Jeffrey MacDonald says he came to Augsburg on a mission seeking hope.
The journalist and UCC minister was working on a book and heard that Augsburg College was an antidote to the problem he’d been exploring. His question is it possible to offer experiences in the religious marketplace that genuinely shape the heart and character of others?
Recently MacDonald returned to Augsburg, published book in hand, to talk about his work. Thieves in the Temple: The Christian Church and the Selling of the American Soul was released in spring 2010.
“Augsburg was the antidote to the problem I was writing about,” MacDonald said in an address to the Augsburg community. He said that the market-driven religious experience is focused on providing comfort, even therapy and coddling. He wondered, “Is there anywhere where people choose paths of costly discipleship?”
Chapter six, “Signs of Hope in the New Religious Marketplace,” details the hope MacDonald found at Augsburg specifically in the curricular approach to exploring vocation as well as in the programs of the Center for Global Education.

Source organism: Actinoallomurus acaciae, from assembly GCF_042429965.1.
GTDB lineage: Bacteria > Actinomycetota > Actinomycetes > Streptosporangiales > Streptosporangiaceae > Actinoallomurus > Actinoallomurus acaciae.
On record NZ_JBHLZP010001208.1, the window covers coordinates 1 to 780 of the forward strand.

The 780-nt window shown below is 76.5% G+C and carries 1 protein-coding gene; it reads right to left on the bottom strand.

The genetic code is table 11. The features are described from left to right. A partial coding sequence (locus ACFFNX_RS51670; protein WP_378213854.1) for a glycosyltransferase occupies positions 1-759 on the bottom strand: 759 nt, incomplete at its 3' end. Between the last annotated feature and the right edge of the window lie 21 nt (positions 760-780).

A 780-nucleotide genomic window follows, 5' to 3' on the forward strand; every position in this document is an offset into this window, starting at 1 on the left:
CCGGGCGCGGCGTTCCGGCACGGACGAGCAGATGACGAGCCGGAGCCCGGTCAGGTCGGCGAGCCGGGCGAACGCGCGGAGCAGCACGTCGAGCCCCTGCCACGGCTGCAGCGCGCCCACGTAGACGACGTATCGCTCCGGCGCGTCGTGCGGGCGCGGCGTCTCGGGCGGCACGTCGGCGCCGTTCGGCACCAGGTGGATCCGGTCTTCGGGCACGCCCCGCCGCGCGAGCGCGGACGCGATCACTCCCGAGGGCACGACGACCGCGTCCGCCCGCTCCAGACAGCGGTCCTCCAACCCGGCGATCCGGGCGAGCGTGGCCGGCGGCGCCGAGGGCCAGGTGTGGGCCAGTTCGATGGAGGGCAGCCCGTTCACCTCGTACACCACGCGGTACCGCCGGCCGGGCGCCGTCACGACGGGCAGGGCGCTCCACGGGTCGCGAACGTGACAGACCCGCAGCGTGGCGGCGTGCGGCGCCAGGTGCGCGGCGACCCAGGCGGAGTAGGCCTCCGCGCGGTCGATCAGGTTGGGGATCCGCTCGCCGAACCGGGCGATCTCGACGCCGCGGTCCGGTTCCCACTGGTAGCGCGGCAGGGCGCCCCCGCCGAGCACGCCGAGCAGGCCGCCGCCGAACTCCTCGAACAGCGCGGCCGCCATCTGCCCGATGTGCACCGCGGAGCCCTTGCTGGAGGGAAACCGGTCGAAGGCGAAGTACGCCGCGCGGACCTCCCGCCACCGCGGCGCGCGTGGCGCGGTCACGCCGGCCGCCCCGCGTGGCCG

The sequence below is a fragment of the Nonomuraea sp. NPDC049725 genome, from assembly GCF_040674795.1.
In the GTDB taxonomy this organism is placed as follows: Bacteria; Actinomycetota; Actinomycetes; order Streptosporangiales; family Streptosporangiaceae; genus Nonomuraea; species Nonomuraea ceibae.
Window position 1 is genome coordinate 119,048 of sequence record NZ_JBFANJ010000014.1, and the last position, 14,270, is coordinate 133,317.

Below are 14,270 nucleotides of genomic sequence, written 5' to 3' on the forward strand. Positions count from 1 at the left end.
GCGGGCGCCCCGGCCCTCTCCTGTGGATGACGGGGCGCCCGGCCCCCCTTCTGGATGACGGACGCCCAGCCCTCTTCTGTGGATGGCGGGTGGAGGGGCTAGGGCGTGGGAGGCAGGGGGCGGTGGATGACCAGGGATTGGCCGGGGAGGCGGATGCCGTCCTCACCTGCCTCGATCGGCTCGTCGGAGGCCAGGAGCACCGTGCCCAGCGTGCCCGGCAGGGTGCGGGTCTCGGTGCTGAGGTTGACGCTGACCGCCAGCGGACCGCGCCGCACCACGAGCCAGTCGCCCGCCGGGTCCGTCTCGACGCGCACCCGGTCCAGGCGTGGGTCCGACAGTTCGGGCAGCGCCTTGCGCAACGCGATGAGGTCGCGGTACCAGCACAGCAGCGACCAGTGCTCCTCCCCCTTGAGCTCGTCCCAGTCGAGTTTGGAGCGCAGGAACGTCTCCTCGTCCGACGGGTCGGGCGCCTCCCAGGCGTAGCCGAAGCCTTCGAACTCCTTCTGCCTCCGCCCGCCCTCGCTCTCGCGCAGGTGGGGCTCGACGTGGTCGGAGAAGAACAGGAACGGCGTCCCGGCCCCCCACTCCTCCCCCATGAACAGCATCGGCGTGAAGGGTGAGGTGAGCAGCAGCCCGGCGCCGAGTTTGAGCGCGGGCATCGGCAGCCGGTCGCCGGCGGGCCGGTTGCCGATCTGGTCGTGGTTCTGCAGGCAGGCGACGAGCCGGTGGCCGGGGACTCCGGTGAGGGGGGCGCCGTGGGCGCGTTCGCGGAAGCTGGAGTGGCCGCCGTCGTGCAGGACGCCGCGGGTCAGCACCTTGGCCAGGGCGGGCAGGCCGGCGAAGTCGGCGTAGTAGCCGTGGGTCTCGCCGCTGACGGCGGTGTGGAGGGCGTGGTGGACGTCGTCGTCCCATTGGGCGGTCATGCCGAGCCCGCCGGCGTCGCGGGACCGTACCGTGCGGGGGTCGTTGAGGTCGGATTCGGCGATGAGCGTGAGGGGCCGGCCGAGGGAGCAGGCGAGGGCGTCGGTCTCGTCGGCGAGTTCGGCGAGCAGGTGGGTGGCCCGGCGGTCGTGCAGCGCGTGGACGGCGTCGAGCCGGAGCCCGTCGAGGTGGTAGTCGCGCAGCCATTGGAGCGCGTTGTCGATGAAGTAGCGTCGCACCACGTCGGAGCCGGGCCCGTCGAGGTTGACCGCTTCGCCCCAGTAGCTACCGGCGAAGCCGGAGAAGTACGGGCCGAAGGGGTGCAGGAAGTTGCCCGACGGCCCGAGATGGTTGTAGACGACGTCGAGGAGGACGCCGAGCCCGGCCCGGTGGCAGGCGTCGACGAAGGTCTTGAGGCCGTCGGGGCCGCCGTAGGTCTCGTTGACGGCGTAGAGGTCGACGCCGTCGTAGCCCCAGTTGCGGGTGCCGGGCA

While conducting research for his book, MacDonald met with faculty and students who had studied abroad through CGE. Instead of wanting to build a school or participate in service work, he said participants in CGE’s programs spent their time learning about the experience of people they met. “They said, ‘Let’s settle in, slow down, and get to know people before rushing in to solve their problems,'” MacDonald recalled.
What resulted, MacDonald said, is that students saw the pain and shame of others but also experienced their joy. “They saw and heard and smelled, and they said, ‘I want more of this.'” MacDonald was impressed that students were not only committed to returning to the countries they visited but also to engaging in service within their own communities in the states.
That is precisely the kind of the costly discipleship MacDonald found students openly embracing at Augsburg College.
“At Augsburg, people are discovering why they should choose suffering. They are taking the step to know the pain and suffering of others, and therefore bringing compassion into their own lives.”
Read more about G. Jeffrey MacDonald and Thieves in the Temple on the author’s website.